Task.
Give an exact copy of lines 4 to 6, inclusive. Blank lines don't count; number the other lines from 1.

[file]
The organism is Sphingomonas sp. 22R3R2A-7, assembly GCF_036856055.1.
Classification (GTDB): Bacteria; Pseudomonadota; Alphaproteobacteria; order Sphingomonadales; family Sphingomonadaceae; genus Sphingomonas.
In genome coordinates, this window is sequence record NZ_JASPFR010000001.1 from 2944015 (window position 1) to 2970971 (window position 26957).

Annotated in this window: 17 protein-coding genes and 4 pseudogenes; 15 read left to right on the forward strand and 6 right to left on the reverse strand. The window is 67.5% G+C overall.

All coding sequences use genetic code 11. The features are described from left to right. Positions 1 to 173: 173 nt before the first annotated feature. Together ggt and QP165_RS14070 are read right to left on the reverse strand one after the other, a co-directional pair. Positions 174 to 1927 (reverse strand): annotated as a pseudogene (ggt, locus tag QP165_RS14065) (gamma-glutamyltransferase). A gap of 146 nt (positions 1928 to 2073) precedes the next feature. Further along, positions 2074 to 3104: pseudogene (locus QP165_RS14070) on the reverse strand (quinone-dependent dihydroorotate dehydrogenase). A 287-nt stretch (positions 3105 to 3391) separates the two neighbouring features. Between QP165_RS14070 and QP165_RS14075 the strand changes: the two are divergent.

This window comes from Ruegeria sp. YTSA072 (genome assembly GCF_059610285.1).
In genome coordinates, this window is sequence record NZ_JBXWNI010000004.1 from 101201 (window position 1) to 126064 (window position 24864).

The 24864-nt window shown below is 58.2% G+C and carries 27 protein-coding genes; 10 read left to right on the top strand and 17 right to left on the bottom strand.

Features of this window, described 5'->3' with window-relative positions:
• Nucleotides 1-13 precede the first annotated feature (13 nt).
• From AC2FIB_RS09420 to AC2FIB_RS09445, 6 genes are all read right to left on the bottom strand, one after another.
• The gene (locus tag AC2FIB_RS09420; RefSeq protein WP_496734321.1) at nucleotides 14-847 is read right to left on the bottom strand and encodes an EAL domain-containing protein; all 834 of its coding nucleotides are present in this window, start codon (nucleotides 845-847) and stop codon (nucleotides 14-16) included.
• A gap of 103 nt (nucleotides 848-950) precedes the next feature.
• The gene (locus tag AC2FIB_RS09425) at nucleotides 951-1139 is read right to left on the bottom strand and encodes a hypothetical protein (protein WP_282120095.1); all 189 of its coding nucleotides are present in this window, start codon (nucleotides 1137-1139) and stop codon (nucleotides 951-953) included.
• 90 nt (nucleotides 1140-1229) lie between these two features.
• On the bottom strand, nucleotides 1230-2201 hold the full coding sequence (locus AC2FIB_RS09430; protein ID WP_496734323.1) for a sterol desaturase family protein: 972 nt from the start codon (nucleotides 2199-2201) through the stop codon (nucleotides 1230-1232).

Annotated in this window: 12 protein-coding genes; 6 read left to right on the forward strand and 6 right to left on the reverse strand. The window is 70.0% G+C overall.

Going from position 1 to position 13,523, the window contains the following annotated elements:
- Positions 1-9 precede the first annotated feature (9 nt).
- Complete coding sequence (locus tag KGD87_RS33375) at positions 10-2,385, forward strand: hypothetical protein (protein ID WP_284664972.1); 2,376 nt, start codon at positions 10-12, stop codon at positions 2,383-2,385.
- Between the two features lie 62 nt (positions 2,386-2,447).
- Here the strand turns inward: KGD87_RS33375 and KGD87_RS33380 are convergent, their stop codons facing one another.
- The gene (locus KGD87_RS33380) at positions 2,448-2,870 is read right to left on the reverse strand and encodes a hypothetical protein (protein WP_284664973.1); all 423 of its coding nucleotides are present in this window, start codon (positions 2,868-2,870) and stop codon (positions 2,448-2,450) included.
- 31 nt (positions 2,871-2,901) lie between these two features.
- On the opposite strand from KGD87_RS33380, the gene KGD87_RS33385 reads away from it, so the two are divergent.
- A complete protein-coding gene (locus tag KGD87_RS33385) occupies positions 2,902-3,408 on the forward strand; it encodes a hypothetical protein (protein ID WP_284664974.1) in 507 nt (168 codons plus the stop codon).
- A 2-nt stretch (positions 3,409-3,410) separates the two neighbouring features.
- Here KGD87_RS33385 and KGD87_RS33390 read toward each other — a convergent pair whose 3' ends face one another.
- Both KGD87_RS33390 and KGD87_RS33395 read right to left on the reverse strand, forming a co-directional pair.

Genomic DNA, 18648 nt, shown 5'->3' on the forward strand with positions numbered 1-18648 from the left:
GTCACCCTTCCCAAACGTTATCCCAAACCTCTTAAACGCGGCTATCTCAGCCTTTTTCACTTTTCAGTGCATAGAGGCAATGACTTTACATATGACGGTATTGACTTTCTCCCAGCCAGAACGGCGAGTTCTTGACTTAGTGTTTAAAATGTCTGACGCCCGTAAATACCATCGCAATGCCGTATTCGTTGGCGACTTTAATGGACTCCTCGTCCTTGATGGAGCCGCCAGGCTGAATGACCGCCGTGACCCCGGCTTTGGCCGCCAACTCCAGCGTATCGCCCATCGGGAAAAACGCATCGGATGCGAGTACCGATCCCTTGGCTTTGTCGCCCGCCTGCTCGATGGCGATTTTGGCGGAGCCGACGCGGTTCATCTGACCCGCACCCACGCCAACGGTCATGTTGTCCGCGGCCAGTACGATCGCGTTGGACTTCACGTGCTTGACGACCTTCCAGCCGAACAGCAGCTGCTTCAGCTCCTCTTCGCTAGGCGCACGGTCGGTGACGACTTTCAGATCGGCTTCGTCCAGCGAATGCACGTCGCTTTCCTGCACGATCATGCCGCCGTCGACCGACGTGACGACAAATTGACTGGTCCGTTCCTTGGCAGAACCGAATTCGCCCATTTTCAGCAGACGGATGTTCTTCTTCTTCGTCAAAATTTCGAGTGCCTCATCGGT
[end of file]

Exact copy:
Annotated in this window: 17 protein-coding genes and 4 pseudogenes; 15 read left to right on the forward strand and 6 right to left on the reverse strand. The window is 67.5% G+C overall.

All coding sequences use genetic code 11. The features are described from left to right. Positions 1 to 173: 173 nt before the first annotated feature. Together ggt and QP165_RS14070 are read right to left on the reverse strand one after the other, a co-directional pair. Positions 174 to 1927 (reverse strand): annotated as a pseudogene (ggt, locus tag QP165_RS14065) (gamma-glutamyltransferase). A gap of 146 nt (positions 1928 to 2073) precedes the next feature. Further along, positions 2074 to 3104: pseudogene (locus QP165_RS14070) on the reverse strand (quinone-dependent dihydroorotate dehydrogenase). A 287-nt stretch (positions 3105 to 3391) separates the two neighbouring features. Between QP165_RS14070 and QP165_RS14075 the strand changes: the two are divergent.

This window comes from Ruegeria sp. YTSA072 (genome assembly GCF_059610285.1).